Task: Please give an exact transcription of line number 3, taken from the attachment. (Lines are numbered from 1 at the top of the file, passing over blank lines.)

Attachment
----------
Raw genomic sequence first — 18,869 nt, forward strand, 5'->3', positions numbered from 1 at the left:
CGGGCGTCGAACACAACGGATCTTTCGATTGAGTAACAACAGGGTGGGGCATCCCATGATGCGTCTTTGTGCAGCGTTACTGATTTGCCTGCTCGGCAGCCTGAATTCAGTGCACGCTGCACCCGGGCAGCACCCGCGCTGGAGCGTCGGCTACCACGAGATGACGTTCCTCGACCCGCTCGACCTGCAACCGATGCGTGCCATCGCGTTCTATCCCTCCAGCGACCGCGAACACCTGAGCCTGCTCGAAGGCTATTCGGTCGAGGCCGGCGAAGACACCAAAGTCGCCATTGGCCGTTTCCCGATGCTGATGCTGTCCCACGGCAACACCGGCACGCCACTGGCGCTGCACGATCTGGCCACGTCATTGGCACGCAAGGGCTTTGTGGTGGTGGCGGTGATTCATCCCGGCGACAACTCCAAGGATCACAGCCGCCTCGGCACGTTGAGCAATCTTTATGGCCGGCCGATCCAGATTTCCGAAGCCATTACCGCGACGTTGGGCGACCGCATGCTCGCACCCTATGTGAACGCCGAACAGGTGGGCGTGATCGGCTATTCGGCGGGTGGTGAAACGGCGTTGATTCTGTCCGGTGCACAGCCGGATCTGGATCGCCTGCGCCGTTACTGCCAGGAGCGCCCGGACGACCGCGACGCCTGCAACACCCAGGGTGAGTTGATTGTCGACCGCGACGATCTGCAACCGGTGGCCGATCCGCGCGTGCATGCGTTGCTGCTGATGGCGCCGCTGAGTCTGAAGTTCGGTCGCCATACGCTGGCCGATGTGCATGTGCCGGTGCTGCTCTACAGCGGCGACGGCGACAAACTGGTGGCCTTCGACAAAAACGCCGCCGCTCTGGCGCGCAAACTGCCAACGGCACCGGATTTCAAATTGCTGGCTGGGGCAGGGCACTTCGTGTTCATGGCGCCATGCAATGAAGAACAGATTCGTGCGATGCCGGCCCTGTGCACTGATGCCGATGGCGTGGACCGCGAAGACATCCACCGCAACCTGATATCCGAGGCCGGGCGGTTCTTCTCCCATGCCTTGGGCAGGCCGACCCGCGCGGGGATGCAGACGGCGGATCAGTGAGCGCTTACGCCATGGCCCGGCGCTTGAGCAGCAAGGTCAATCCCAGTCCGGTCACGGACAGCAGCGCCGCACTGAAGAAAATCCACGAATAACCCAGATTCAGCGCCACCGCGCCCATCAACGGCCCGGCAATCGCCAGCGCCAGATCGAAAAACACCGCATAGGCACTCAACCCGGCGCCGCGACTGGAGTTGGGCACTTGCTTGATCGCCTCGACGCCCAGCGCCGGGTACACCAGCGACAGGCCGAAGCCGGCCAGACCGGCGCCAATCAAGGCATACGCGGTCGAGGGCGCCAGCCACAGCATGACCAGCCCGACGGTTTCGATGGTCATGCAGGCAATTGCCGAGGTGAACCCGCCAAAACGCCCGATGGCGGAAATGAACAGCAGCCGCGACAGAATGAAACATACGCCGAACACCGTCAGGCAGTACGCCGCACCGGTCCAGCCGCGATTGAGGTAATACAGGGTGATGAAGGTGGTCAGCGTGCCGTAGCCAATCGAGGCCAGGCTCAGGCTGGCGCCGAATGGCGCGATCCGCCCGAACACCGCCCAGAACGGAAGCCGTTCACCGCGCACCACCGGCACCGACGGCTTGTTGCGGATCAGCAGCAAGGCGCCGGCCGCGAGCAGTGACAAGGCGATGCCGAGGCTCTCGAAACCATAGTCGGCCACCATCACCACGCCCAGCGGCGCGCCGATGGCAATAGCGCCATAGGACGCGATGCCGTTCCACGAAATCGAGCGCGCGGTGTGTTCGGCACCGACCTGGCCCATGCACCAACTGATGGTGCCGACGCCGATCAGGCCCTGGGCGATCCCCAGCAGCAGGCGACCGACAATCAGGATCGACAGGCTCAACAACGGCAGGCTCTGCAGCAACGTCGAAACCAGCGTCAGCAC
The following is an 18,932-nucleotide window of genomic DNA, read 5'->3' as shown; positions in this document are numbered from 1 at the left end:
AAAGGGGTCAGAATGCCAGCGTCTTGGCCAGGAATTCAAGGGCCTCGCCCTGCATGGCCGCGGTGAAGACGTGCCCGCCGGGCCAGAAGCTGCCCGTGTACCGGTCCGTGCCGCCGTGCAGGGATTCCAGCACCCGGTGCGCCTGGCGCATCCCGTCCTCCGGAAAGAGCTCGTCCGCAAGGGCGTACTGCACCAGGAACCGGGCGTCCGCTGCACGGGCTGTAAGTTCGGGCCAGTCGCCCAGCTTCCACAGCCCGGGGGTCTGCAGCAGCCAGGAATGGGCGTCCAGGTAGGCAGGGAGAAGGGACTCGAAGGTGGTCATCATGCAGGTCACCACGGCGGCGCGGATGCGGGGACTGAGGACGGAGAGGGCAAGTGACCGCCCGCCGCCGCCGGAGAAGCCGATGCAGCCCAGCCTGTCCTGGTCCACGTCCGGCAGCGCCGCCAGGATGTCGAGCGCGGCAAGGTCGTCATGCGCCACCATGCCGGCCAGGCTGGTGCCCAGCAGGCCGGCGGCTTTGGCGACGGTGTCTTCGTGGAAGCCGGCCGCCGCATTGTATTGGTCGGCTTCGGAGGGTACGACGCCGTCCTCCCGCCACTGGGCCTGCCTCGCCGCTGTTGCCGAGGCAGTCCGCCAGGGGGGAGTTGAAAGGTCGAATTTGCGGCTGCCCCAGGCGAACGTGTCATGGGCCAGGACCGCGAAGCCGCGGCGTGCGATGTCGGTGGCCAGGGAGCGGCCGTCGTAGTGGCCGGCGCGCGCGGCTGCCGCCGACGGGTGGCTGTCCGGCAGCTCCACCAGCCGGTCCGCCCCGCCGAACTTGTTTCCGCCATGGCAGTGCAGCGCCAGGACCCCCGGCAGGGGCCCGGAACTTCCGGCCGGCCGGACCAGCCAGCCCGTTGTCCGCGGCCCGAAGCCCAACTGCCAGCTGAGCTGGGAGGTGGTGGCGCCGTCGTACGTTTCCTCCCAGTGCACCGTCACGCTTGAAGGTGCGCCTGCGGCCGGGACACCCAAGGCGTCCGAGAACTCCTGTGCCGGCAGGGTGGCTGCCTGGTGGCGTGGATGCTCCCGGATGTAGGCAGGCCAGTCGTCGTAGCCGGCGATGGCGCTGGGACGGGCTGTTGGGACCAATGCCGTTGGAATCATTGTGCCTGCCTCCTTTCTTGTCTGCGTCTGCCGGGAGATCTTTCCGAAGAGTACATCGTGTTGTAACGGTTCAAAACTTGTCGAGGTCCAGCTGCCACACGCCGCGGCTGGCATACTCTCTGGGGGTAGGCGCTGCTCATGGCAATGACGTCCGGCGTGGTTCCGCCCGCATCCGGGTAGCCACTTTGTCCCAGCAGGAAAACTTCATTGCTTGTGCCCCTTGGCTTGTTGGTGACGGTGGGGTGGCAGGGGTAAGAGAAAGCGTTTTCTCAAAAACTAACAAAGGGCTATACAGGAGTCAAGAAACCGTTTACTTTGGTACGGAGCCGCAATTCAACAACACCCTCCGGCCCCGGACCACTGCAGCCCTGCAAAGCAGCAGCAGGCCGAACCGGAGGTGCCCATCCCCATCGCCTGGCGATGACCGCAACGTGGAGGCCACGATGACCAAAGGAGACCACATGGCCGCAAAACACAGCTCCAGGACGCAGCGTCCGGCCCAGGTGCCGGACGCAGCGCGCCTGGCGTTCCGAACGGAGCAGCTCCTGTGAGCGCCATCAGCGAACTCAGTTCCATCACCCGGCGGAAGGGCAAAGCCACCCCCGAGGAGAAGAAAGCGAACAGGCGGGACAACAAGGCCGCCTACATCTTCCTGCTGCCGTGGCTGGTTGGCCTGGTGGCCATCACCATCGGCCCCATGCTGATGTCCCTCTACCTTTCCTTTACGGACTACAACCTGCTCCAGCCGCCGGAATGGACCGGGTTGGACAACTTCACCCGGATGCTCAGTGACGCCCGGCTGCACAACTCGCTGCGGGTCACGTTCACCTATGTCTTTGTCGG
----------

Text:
The following is an 18,932-nucleotide window of genomic DNA, read 5'->3' as shown; positions in this document are numbered from 1 at the left end: